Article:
Occlusion is just so confusing. Does occlusion even matter? Wait, don’t you just grind away all the blue marks, right? You mean like plant it low? Let it grow or leave it high and let them cry. Listen, what are these interferences even interfering with? Is it safe to lengthen teeth? How much can I raise my patient’s bite?

How can you stop your composite restorations from chipping? Can you raise the OVD on a patient with clicking TMJs? Is canine guidance always better than group function? Why can’t I just use the DAHL technique and all my wear case? Can I stop my patients from grinding? What the bloody hell is crossover?

What should the occlusion look like after orthodontics? How and why do you check for fremitus? What on earth is a custom incisal guide table? How do you use a leaf gauge? Do you always need to use a face bow? Does everyone really need a perfect occlusion? What is the difference between edge wear and pathway wear?

Is it naughty to adjust the opposing tooth? What the f*** is centric relation? Occlusion is coming. One does not simply just open the bite. May the force of mitigation be with you.

If you want to do a deep dive 30 plus hours into occlusion online, just like in this format, but actually individual videos, lessons that are five minutes long, 20 minutes long, a few odd half an hour lessons, and lots of clinical videos and case walkthroughs, then check out occlusion.online. It’s Occlusion Basics and Beyond online course with me and Mahmoud.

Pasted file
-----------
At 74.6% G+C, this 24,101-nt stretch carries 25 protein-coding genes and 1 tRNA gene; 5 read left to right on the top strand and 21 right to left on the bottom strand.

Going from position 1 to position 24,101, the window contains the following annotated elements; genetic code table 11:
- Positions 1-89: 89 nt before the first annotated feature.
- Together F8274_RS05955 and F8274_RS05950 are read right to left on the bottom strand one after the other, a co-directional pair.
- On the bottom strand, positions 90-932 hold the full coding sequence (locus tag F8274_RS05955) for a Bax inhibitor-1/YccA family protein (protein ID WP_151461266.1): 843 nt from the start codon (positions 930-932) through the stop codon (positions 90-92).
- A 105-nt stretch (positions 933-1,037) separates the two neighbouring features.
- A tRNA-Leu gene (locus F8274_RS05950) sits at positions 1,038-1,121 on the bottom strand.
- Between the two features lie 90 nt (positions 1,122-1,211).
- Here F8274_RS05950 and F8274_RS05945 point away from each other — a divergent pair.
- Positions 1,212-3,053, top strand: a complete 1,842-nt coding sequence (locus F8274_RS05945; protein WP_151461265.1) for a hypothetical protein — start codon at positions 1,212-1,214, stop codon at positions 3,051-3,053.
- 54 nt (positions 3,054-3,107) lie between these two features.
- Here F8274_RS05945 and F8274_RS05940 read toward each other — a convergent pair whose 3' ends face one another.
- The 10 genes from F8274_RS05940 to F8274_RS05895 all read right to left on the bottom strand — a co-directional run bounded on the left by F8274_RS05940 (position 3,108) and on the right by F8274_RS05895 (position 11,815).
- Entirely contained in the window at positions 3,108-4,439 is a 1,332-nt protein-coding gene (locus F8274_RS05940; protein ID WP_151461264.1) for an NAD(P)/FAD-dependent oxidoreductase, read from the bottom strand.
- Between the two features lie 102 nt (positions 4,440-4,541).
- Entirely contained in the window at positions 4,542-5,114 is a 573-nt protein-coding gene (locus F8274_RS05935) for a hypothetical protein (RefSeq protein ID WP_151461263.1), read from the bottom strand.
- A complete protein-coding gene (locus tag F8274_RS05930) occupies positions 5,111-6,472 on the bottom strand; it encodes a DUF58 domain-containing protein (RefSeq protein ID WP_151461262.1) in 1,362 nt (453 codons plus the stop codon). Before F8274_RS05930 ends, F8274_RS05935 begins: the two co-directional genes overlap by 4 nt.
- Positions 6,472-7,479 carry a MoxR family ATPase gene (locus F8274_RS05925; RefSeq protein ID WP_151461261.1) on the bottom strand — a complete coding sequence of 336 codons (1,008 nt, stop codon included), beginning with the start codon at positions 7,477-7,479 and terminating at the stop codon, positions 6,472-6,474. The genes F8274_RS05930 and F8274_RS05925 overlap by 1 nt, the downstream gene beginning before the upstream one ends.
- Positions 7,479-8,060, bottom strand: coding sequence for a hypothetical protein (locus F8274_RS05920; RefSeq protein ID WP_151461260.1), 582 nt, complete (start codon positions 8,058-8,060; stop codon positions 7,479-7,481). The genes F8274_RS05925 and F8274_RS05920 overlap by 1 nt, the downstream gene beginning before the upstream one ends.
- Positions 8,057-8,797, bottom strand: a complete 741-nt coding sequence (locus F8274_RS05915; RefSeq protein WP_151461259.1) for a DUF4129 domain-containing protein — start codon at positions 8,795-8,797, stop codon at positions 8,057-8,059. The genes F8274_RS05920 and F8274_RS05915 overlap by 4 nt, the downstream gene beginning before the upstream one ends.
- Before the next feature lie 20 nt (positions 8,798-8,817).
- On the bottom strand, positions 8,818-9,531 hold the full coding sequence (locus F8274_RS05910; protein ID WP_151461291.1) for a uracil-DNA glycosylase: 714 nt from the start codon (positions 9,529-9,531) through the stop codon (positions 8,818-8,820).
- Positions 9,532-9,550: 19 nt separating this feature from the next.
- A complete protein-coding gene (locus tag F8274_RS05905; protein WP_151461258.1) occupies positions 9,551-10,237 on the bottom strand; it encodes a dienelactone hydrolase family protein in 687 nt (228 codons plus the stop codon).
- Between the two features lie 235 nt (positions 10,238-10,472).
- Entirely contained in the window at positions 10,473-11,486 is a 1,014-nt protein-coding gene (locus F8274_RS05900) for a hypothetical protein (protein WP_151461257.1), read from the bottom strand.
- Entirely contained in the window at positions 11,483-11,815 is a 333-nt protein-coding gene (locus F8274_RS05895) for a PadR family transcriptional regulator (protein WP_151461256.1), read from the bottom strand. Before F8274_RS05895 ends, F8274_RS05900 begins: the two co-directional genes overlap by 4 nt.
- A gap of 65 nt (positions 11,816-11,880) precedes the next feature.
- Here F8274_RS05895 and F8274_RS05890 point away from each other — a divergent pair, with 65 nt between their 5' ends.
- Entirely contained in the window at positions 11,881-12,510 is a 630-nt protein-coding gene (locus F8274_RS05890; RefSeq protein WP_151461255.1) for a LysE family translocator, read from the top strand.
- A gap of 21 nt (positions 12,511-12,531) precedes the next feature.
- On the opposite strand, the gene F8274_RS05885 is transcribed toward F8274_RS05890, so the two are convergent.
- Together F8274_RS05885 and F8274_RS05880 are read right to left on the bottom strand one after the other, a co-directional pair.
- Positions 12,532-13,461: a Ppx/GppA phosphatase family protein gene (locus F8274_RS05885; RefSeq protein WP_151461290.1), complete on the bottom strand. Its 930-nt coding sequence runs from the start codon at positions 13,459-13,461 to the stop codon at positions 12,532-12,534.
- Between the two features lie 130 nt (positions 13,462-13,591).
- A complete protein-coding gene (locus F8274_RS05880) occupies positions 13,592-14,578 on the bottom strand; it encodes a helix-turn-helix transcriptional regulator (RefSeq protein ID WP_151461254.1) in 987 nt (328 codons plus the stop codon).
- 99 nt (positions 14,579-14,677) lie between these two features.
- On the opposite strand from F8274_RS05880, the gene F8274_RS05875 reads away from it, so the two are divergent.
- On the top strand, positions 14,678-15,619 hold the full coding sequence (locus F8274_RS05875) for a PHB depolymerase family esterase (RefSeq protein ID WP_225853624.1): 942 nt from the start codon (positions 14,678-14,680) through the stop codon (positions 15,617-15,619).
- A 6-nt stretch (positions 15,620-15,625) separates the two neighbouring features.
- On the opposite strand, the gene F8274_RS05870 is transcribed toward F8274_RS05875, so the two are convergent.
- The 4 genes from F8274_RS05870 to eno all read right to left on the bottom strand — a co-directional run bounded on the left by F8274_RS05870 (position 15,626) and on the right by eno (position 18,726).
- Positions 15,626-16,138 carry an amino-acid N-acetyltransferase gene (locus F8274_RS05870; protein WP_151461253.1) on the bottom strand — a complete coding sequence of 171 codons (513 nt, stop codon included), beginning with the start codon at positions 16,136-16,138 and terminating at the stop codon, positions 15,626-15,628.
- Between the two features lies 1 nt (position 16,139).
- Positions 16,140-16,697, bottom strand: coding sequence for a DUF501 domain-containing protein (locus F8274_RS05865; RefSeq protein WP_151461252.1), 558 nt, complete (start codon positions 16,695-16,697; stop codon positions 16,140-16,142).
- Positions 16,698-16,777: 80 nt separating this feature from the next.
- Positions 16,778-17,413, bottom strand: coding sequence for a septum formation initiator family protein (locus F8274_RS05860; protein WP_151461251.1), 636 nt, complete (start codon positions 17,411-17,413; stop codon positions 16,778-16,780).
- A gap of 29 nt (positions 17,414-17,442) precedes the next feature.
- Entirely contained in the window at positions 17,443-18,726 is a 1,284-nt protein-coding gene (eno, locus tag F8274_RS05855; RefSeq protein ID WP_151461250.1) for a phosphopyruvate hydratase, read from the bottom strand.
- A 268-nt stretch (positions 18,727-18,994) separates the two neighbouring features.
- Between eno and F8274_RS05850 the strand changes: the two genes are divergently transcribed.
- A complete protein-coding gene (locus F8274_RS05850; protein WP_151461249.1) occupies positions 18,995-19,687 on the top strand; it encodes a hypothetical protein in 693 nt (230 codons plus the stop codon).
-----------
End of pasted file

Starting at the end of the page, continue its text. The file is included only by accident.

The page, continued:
If you are looking to take the next step in learning occlusion, that’s going to make your restorative dentistry predictable.

Yeah, there was one thing that a practice principal actually said to me that really stood out. They said that skills can be learned, but your attitude is very difficult to change.

So if you’re going in with the attitude that as a foundation dentist going into associate year, you are brilliant, you can do your composite veneers, you know your anatomy, you can do your root canals in 30 minutes, for example. I think it’s just unrealistic and it shows that you’ve got the wrong attitudes because there’s always someone better than you and there’s always something you can learn from that person.

And I don’t think any practice principal wants a dentist who isn’t willing to take advice and suggestions because it’s just a recipe for disaster. Well, that’s definitely what I’ve found anyway.

Agreed. And the hard skills dentistry, as a long career, it can all be learned, but a big thing that principals think about when they’re hiring is, will this individual fit into my team? Will my patients like this individual? Do I want to see this individual every single day? Do I want to conversate with them? Will they get along with my nurses? Because all it takes, right, is one bad apple to completely ruin the taste of the entire practice. I’ve seen it done, usually it could be a new nurse, it could be a new dentist, whatever, and completely mess the dynamic of the practice.